Throwing caution to the winds, the Supreme Court has decided to take upon itself the mantle of making needless, irrational decisions that are likely to be scoffed at by all sections of society and may soon need to be reversed.

Political leaders are running scared. Never before has there been such an open challenge to their rights. This move of the Supreme Court strikes at their belief system and the core of their existence. Most of them have beaten a hasty path back to their constituencies to convince voters that they will continue to disappoint them with their unfulfilled promises and irrational decisions. The Supreme Court decision should be seen merely as a one-off, an aberration.

In a bold decision that appears to be in response to a petition from no part of society, the Supreme Court has decided that there should be no liquor vends within 500 metres of any national highway. This, apparently, was the missing piece of the jigsaw that will bring down accidents on national highways. Conducting driving tests and antecedent verification before issuance of licences was considered as an alternative solution but, since it appeared to hold promise of solving the problem, it eventually went where such alternatives need to go; the reject pile. Existing liquor vends should be moved a minimum distance of 500 metres from the highways. Moreover, since many of the existing vends appear to have been created after taking due approvals from authorities, they will need to be shifted overnight.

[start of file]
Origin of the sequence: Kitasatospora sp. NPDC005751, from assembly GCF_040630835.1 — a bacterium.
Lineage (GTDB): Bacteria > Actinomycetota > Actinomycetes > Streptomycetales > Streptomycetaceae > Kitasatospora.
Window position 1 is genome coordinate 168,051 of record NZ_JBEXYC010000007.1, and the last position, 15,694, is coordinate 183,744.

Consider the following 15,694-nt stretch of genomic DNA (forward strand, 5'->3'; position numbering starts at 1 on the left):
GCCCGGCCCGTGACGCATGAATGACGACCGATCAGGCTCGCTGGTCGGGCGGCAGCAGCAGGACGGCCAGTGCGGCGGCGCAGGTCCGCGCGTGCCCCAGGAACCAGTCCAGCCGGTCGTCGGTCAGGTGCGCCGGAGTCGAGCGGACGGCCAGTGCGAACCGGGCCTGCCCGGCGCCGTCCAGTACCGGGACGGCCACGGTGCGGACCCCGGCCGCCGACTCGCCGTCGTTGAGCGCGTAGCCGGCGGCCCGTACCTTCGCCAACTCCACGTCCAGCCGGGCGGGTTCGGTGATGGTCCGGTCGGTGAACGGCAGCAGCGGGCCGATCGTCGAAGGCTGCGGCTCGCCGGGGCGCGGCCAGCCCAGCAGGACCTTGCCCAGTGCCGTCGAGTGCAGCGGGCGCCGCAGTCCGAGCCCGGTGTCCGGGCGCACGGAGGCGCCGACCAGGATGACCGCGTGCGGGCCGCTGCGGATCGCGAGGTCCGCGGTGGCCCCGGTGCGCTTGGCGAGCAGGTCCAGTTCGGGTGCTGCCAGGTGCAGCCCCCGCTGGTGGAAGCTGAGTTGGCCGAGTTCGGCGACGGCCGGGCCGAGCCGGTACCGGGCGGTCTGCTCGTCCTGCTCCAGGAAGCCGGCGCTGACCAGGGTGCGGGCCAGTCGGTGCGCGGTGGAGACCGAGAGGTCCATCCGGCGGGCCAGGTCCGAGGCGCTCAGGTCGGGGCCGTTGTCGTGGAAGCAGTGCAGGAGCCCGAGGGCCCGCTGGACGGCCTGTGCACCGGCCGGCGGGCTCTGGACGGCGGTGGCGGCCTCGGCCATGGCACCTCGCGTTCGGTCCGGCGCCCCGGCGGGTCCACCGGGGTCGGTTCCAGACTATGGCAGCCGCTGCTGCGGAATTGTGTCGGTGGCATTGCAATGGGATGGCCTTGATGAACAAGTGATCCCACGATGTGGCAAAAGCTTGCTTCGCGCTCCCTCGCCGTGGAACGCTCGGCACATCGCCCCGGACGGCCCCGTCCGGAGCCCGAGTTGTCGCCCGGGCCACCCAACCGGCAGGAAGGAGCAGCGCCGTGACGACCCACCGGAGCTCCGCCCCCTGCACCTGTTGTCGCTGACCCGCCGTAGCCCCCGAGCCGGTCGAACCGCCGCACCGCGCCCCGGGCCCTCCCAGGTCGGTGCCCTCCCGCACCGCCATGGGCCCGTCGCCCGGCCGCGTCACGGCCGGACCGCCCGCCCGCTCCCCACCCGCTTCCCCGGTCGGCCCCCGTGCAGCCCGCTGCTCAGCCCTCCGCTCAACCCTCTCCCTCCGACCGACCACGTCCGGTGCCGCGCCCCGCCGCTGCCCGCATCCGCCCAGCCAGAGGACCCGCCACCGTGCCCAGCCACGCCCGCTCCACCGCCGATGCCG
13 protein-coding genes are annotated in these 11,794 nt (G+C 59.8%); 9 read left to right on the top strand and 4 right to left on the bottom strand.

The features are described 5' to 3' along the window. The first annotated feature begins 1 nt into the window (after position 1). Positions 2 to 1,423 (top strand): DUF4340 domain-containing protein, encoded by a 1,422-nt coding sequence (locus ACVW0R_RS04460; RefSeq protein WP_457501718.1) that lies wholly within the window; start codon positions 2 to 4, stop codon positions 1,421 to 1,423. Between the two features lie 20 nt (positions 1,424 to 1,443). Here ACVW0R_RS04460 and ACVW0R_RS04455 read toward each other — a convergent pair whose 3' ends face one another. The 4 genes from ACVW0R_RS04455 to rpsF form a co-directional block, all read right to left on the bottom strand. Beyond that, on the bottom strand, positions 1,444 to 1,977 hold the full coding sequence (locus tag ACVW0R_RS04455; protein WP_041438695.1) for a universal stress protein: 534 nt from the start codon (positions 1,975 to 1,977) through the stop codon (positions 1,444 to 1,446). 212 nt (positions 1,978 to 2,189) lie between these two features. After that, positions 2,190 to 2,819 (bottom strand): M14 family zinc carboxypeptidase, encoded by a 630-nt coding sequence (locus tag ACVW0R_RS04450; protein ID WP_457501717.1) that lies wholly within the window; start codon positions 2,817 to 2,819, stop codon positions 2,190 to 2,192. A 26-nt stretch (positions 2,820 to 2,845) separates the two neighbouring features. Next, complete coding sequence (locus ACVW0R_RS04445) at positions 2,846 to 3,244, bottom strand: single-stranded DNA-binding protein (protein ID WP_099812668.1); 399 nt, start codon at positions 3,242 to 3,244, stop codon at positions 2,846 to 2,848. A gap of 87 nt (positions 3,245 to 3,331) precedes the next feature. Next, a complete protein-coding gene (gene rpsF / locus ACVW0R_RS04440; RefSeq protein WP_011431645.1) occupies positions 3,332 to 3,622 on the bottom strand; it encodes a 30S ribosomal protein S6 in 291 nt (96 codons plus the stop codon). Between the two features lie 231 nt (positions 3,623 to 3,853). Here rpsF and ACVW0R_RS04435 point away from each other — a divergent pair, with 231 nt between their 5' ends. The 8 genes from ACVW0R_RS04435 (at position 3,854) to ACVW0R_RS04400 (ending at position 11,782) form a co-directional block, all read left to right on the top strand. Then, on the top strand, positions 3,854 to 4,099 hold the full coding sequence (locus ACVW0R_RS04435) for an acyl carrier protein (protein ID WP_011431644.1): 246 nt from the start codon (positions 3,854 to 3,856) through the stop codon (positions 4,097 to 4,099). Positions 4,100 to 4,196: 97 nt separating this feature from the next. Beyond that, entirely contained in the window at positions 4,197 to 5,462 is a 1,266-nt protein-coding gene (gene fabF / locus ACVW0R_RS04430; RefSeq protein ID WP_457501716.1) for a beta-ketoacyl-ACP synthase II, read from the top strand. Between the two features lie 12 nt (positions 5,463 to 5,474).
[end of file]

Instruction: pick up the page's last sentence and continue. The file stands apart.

When the going gets tough, the tough get going, they say.

In keeping with the “spirit” of the order, several states have moved to denotify national highways and classify them as “tiny local roads” instead. The Supreme Court has lauded the move and acknowledged that the threat of accidents owing to drivers consuming liquor from vends on roads called national highways does not exist from drivers consuming liquor from vends on roads called tiny local roads, which carry as much traffic as national highways.

Pubs and restaurants falling within the 500 metre zone have, “under the influence” of the order, also moved to shift their entrance gates to beyond the 500 metre line. It is common knowledge based upon detailed studies of human behaviour that once you have moved (or have been moved by someone) a distance of 500 metres after consumption of liquor, the inebriation vanishes and you become, strangely enough, “sober as a judge”.

Hotel Management schools across the country have introduced a new course on teaching students the metric measurement system. Especially for the purpose of measuring a distance of 500 metres. The humble metric measure is enjoying a revival amongst bar owners who have only known the inches to be poured down a glass. Catering students are being taught the difference between national highways and tiny local roads and how to identify each.